Support for the holidays


The holiday season is joyous for many, but not everyone. 

Holidays can come with unrealistic expectations and unwelcome assumptions. They can trigger personal and financial stressors. They can bring reminders of family hardship and loss. 

“For some people (the holidays) have never been great,” says Jeff Wibel, MSW, LIMHP​​, our Director of Outpatient Services. “There’s a lot of pressure around the holidays to be something that very few people actually are.” 

If that sounds like you, or someone you care about, Jeff offers a simple but powerful suggestion.   

Find or Create Your Own Tradition

Maybe it’s treating yourself to your favorite bakery the Saturday after Thanksgiving. Or inviting a friend for coffee the day after Christmas. Or screening your favorite movie on New Year’s Eve.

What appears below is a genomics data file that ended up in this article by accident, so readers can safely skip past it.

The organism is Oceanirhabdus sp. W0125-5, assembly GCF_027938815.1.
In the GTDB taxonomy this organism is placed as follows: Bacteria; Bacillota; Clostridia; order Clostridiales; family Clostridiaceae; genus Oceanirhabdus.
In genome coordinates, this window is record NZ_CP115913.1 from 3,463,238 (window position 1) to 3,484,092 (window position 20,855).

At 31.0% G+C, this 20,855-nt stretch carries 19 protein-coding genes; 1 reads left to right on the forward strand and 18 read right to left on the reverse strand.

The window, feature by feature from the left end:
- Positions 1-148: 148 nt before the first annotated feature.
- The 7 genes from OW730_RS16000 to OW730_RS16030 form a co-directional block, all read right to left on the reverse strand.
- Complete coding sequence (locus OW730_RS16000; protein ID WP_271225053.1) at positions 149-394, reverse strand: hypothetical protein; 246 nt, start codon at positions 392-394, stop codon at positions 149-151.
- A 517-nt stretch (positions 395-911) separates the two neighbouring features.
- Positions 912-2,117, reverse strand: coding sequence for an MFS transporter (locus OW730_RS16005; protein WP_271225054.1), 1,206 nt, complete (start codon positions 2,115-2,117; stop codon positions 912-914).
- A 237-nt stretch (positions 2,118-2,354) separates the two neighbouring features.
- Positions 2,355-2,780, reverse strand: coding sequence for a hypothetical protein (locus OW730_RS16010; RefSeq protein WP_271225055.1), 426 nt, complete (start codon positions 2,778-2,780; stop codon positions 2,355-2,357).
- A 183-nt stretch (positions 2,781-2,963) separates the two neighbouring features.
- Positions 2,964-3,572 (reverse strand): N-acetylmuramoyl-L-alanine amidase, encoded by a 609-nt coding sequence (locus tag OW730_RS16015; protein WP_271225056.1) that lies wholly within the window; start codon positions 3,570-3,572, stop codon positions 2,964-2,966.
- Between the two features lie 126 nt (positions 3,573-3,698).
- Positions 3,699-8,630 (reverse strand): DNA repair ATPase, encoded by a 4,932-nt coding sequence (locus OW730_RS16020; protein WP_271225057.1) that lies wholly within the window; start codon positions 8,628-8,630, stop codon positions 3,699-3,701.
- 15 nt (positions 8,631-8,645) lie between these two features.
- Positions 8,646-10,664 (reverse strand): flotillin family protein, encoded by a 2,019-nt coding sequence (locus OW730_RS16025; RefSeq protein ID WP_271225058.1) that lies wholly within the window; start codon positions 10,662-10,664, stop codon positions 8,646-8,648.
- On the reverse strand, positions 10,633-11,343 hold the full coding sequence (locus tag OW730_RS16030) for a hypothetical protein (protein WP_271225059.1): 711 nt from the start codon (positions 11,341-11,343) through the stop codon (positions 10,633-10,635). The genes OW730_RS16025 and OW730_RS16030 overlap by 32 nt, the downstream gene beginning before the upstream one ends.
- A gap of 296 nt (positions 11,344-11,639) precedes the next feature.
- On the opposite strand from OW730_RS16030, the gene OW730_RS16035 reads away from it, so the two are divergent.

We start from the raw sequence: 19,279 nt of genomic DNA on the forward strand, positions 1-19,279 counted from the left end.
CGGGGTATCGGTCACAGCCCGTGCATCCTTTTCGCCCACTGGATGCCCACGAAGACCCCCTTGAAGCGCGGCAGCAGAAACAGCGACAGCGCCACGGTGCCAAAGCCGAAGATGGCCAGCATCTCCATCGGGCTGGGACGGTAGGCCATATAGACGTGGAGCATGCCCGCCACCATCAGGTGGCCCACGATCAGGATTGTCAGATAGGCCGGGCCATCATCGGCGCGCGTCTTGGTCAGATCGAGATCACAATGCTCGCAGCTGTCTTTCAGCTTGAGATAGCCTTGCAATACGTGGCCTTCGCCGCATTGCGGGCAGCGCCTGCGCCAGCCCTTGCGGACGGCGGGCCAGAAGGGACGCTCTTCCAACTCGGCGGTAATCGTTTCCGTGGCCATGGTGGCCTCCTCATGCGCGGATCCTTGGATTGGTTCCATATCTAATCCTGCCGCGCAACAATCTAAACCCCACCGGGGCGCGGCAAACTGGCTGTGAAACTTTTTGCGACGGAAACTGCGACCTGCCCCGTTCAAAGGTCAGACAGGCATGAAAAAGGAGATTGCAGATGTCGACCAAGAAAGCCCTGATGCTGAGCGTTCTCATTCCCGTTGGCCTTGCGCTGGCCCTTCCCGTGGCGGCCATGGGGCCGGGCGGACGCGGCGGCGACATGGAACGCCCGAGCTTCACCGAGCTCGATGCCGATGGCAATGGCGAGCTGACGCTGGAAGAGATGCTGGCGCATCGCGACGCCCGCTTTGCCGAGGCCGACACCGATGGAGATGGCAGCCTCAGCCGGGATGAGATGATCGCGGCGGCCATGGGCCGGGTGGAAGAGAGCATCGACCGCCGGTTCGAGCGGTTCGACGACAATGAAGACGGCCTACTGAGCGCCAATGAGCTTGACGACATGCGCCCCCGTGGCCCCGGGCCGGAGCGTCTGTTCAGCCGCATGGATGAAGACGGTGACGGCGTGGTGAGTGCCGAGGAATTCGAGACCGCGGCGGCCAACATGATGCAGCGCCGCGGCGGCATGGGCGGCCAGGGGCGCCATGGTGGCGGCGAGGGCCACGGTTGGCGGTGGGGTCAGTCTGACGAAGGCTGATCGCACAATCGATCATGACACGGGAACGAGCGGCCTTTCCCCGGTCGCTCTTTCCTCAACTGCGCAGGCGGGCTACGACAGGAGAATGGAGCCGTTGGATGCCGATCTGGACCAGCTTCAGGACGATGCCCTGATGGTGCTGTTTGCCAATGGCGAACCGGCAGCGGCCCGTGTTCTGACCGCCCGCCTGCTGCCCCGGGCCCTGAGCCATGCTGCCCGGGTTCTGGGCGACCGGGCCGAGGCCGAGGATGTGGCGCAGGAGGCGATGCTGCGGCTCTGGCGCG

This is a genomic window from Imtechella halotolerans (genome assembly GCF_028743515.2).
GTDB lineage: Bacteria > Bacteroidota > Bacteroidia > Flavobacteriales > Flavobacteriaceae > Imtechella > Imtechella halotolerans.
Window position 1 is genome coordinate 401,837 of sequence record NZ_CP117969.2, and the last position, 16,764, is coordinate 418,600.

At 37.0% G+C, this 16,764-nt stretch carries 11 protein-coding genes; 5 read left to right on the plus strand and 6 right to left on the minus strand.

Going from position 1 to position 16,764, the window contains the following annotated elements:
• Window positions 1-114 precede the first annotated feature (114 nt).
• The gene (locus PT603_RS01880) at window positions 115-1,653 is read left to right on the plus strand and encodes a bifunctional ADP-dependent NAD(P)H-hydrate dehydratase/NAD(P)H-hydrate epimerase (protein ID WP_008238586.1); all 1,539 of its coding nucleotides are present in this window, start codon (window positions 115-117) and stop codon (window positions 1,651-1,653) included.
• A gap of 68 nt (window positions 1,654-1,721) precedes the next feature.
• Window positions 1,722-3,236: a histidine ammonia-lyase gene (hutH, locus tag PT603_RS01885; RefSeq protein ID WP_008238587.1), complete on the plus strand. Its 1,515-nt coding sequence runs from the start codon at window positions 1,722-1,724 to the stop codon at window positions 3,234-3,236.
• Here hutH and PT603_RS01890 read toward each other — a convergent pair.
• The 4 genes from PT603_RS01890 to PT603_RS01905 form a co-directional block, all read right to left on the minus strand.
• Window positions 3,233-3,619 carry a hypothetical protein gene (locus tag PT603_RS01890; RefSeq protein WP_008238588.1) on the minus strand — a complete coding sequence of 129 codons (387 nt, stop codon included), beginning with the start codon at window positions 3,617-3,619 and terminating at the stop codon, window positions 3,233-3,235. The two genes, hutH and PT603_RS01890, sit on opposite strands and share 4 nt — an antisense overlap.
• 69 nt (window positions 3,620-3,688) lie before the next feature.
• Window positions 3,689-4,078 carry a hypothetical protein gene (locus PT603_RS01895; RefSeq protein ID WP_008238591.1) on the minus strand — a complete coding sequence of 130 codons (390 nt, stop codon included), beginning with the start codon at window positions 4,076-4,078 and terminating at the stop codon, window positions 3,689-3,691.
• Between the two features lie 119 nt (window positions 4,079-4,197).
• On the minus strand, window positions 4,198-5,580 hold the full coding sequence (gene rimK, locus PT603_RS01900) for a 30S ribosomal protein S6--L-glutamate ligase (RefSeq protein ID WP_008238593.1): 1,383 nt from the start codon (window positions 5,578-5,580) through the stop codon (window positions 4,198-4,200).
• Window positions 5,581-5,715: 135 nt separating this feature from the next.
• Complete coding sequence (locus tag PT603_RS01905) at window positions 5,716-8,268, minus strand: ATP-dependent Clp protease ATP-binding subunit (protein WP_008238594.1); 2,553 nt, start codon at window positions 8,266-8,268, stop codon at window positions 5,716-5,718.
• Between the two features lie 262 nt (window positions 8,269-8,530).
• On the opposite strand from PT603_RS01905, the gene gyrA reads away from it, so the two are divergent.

The point is to create a holiday alternative that is meaningful and joyful to you. It can be something small and inexpensive.

What’s important is that the tradition becomes yours, and that it’s something you can look forward to on your own terms. 

A holiday can feel imposing for a variety of reasons, Jeff says. “Making a tradition of coffee cake on the Saturday after does not.” 

Know You Are Not Alone

If you struggle with the holidays, it can feel like everyone else is celebrating. The truth is many people are experiencing similar thoughts and challenges. 

“That the holidays can be difficult is important for people to know,” Jeff says. “That they’re not broken, but that sometimes these seasons are challenging. To reach out and get help and support is important.”  

Someone is always available to listen at Community Alliance. Our Warm Line is open at all hours, including over the holidays. Call 402-715-4226 to speak with a peer support specialist, and just start talking. 

If you have a mental health or substance use emergency, dial 988 for the Suicide and Crisis Lifeline.

Related: As Holiday Season Begins, America’s Stress Rises, But Less About COVID-19 (APA)



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